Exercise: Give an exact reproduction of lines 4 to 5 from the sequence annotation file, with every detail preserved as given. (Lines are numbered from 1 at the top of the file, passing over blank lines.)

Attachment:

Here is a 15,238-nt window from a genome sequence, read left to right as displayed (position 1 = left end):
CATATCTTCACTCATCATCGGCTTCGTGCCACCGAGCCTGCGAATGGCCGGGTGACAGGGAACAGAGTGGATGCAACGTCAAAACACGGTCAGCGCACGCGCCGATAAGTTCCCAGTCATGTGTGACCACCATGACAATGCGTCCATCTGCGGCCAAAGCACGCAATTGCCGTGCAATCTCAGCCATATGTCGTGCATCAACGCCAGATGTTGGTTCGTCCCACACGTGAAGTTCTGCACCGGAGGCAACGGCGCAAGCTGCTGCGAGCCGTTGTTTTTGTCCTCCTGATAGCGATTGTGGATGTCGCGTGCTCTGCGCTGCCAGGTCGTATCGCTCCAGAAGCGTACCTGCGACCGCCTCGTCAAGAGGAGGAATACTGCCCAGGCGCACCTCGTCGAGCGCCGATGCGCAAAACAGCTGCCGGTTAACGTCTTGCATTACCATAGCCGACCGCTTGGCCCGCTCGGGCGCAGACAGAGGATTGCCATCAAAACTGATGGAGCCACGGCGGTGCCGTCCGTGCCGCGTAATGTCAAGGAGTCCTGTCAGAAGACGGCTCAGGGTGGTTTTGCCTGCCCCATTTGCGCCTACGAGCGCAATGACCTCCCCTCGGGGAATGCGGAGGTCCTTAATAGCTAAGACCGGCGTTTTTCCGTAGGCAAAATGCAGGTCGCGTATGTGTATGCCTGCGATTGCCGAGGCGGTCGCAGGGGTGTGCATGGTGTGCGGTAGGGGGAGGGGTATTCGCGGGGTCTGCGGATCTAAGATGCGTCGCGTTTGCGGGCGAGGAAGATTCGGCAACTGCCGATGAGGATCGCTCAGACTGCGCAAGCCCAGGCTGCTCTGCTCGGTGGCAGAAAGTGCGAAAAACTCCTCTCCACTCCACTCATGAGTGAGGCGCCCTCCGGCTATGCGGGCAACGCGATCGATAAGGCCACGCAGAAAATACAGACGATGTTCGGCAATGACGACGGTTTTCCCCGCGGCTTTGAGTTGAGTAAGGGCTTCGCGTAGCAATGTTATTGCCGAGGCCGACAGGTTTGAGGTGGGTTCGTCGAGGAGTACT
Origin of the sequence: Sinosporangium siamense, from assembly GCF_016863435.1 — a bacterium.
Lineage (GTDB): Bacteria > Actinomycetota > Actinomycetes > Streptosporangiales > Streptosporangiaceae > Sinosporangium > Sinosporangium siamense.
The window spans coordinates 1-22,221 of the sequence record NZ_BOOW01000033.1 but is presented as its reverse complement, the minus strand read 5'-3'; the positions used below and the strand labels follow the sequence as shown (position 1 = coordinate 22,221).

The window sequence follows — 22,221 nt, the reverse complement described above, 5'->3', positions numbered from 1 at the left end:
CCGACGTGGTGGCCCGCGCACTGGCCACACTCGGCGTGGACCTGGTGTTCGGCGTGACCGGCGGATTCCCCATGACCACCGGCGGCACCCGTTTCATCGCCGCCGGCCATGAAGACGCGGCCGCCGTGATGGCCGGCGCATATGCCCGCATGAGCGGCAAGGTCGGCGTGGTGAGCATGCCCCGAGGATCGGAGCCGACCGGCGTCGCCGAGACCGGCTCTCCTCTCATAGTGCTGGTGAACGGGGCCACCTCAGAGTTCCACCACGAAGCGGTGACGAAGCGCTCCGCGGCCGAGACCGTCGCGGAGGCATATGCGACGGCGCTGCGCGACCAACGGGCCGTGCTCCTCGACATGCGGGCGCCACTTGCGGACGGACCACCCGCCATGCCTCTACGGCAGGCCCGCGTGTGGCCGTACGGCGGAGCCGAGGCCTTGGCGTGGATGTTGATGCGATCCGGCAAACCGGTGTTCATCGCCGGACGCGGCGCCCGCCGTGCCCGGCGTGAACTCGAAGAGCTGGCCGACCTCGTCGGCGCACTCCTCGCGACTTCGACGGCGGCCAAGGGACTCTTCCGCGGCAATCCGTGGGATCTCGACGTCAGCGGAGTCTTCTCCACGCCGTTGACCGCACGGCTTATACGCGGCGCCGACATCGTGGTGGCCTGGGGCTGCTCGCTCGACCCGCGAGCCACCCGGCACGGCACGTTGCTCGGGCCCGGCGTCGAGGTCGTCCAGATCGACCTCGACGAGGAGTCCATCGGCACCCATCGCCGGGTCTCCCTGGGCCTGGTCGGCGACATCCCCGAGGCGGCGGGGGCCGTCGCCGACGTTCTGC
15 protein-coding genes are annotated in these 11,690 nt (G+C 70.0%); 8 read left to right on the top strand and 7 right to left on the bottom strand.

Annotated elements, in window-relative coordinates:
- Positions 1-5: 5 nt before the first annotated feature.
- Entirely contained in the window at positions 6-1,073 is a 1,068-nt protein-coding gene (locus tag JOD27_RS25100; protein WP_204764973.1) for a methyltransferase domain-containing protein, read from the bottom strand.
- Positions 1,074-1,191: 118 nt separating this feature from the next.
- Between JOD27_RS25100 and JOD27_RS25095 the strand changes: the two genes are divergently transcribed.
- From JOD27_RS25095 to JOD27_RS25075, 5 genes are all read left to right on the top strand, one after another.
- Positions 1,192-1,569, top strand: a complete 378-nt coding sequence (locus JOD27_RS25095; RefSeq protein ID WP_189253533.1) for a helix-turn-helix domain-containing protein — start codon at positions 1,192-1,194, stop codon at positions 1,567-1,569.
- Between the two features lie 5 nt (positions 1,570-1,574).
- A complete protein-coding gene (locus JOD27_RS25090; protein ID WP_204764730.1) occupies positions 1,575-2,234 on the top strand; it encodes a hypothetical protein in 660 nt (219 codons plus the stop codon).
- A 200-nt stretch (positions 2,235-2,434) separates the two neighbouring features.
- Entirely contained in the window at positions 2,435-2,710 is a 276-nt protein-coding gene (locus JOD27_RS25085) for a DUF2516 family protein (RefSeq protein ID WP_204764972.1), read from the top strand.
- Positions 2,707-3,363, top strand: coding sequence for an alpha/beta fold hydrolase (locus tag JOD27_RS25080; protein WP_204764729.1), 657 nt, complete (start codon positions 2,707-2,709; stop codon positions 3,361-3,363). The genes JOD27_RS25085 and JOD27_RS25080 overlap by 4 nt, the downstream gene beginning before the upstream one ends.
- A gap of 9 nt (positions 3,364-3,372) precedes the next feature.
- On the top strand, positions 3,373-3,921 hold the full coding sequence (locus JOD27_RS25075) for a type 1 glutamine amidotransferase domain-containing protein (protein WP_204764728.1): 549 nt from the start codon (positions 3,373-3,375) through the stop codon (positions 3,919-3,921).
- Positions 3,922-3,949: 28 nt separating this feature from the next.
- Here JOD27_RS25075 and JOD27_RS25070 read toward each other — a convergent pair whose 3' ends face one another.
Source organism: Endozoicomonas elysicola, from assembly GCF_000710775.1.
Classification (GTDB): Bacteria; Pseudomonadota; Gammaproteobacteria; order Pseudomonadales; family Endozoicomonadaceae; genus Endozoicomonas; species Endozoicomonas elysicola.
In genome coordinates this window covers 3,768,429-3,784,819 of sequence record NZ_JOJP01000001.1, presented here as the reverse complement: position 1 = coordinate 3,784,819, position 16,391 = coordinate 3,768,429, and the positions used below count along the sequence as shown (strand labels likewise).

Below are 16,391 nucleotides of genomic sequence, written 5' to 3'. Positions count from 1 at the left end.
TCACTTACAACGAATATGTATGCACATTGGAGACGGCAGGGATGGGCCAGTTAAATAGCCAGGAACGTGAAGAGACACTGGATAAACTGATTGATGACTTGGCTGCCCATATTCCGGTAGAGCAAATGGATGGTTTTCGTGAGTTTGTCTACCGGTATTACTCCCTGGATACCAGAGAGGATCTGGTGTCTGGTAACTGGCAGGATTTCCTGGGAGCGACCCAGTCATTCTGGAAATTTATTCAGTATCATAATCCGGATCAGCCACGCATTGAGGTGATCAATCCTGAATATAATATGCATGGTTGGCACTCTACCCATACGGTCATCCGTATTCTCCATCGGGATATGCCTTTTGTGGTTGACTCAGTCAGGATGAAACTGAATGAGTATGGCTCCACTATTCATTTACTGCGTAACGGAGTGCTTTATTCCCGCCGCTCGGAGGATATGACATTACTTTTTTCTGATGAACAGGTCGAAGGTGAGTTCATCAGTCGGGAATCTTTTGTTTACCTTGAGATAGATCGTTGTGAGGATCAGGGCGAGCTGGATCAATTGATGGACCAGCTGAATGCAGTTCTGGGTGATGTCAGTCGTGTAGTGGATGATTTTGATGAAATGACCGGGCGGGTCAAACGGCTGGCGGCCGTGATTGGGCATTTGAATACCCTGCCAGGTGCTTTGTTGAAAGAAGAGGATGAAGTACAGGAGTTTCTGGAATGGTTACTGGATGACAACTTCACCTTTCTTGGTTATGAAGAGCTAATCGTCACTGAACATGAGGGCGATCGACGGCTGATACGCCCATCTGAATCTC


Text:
Lineage (GTDB): Bacteria > Actinomycetota > Actinomycetes > Streptosporangiales > Streptosporangiaceae > Sinosporangium > Sinosporangium siamense.
The window spans coordinates 1-22,221 of the sequence record NZ_BOOW01000033.1 but is presented as its reverse complement, the minus strand read 5'-3'; the positions used below and the strand labels follow the sequence as shown (position 1 = coordinate 22,221).